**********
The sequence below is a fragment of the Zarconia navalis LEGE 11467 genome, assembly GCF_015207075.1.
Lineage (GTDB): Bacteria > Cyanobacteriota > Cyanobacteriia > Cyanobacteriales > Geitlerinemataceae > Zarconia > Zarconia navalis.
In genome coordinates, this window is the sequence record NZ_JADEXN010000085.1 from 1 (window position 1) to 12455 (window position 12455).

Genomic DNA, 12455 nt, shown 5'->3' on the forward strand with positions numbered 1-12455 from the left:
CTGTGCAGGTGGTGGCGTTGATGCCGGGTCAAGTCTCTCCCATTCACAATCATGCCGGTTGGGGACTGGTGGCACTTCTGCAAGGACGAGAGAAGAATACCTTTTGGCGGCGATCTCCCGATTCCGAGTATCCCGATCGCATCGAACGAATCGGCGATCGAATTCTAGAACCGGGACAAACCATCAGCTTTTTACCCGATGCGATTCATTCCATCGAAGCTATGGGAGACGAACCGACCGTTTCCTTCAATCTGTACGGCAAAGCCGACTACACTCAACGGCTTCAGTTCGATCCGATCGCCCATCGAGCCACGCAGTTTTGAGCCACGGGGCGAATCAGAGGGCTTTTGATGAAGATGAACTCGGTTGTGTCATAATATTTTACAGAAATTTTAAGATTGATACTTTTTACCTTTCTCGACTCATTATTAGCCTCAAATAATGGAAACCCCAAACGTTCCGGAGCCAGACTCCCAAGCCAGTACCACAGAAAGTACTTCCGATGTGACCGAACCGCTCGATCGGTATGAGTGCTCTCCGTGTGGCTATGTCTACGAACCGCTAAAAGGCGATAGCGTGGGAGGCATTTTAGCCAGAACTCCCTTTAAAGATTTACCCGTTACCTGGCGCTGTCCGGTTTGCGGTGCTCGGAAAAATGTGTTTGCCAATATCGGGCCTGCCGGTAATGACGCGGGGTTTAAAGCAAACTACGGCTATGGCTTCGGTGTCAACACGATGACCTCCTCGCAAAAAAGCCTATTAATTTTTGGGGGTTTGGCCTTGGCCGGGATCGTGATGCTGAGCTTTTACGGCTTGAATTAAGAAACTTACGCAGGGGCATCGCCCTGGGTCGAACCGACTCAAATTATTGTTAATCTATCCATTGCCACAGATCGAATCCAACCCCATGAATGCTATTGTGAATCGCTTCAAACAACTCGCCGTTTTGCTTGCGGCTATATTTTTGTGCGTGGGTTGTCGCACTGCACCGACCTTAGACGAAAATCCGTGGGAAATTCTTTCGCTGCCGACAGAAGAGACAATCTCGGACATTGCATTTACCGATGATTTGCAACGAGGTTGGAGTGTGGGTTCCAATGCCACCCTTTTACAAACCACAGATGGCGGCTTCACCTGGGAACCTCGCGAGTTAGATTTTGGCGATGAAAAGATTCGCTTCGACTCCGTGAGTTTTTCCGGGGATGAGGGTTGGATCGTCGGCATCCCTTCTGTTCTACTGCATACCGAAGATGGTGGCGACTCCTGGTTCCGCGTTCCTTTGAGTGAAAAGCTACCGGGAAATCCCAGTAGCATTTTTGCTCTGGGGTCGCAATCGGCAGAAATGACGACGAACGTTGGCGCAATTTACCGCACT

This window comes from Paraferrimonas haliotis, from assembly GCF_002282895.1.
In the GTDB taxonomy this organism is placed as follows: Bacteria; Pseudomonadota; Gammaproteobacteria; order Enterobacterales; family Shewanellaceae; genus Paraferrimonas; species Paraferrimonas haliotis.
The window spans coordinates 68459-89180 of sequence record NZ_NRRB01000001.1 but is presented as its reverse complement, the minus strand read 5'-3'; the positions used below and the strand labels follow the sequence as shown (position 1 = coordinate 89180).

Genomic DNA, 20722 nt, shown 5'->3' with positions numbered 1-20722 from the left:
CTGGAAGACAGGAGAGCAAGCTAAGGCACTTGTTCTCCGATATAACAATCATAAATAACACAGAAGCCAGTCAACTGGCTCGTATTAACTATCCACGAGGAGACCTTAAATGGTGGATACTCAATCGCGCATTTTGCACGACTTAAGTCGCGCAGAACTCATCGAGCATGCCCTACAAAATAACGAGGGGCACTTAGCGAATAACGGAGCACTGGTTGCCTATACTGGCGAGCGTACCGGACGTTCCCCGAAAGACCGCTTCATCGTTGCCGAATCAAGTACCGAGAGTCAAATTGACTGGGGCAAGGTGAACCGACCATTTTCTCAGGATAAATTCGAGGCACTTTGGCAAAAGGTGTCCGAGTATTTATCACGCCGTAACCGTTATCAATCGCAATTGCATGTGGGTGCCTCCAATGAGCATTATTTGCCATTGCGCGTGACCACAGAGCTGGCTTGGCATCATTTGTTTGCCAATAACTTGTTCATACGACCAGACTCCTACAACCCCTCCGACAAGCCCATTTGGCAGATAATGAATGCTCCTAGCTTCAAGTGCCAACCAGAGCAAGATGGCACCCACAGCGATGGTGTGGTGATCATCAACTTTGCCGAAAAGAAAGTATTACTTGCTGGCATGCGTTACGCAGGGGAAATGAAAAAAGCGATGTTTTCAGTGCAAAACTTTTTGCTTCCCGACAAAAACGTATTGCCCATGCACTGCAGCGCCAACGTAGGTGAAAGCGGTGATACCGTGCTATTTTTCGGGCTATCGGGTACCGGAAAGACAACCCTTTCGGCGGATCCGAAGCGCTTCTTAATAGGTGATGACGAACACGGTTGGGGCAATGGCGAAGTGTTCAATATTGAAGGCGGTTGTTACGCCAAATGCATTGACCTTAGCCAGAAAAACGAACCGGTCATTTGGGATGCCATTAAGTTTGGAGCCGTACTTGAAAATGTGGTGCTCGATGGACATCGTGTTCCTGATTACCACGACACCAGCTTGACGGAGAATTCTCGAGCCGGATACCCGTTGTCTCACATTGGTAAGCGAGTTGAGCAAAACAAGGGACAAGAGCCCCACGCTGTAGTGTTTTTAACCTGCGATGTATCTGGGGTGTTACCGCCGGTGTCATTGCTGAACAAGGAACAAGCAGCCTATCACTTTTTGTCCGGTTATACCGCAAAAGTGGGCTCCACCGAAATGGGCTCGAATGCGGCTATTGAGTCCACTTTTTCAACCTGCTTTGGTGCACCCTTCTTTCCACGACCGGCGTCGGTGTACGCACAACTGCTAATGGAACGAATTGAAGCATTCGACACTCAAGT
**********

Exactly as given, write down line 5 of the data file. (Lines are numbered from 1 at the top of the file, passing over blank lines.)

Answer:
CTGTGCAGGTGGTGGCGTTGATGCCGGGTCAAGTCTCTCCCATTCACAATCATGCCGGTTGGGGACTGGTGGCACTTCTGCAAGGACGAGAGAAGAATACCTTTTGGCGGCGATCTCCCGATTCCGAGTATCCCGATCGCATCGAACGAATCGGCGATCGAATTCTAGAACCGGGACAAACCATCAGCTTTTTACCCGATGCGATTCATTCCATCGAAGCTATGGGAGACGAACCGACCGTTTCCTTCAATCTGTACGGCAAAGCCGACTACACTCAACGGCTTCAGTTCGATCCGATCGCCCATCGAGCCACGCAGTTTTGAGCCACGGGGCGAATCAGAGGGCTTTTGATGAAGATGAACTCGGTTGTGTCATAATATTTTACAGAAATTTTAAGATTGATACTTTTTACCTTTCTCGACTCATTATTAGCCTCAAATAATGGAAACCCCAAACGTTCCGGAGCCAGACTCCCAAGCCAGTACCACAGAAAGTACTTCCGATGTGACCGAACCGCTCGATCGGTATGAGTGCTCTCCGTGTGGCTATGTCTACGAACCGCTAAAAGGCGATAGCGTGGGAGGCATTTTAGCCAGAACTCCCTTTAAAGATTTACCCGTTACCTGGCGCTGTCCGGTTTGCGGTGCTCGGAAAAATGTGTTTGCCAATATCGGGCCTGCCGGTAATGACGCGGGGTTTAAAGCAAACTACGGCTATGGCTTCGGTGTCAACACGATGACCTCCTCGCAAAAAAGCCTATTAATTTTTGGGGGTTTGGCCTTGGCCGGGATCGTGATGCTGAGCTTTTACGGCTTGAATTAAGAAACTTACGCAGGGGCATCGCCCTGGGTCGAACCGACTCAAATTATTGTTAATCTATCCATTGCCACAGATCGAATCCAACCCCATGAATGCTATTGTGAATCGCTTCAAACAACTCGCCGTTTTGCTTGCGGCTATATTTTTGTGCGTGGGTTGTCGCACTGCACCGACCTTAGACGAAAATCCGTGGGAAATTCTTTCGCTGCCGACAGAAGAGACAATCTCGGACATTGCATTTACCGATGATTTGCAACGAGGTTGGAGTGTGGGTTCCAATGCCACCCTTTTACAAACCACAGATGGCGGCTTCACCTGGGAACCTCGCGAGTTAGATTTTGGCGATGAAAAGATTCGCTTCGACTCCGTGAGTTTTTCCGGGGATGAGGGTTGGATCGTCGGCATCCCTTCTGTTCTACTGCATACCGAAGATGGTGGCGACTCCTGGTTCCGCGTTCCTTTGAGTGAAAAGCTACCGGGAAATCCCAGTAGCATTTTTGCTCTGGGGTCGCAATCGGCAGAAATGACGACGAACGTTGGCGCAATTTACCGCACT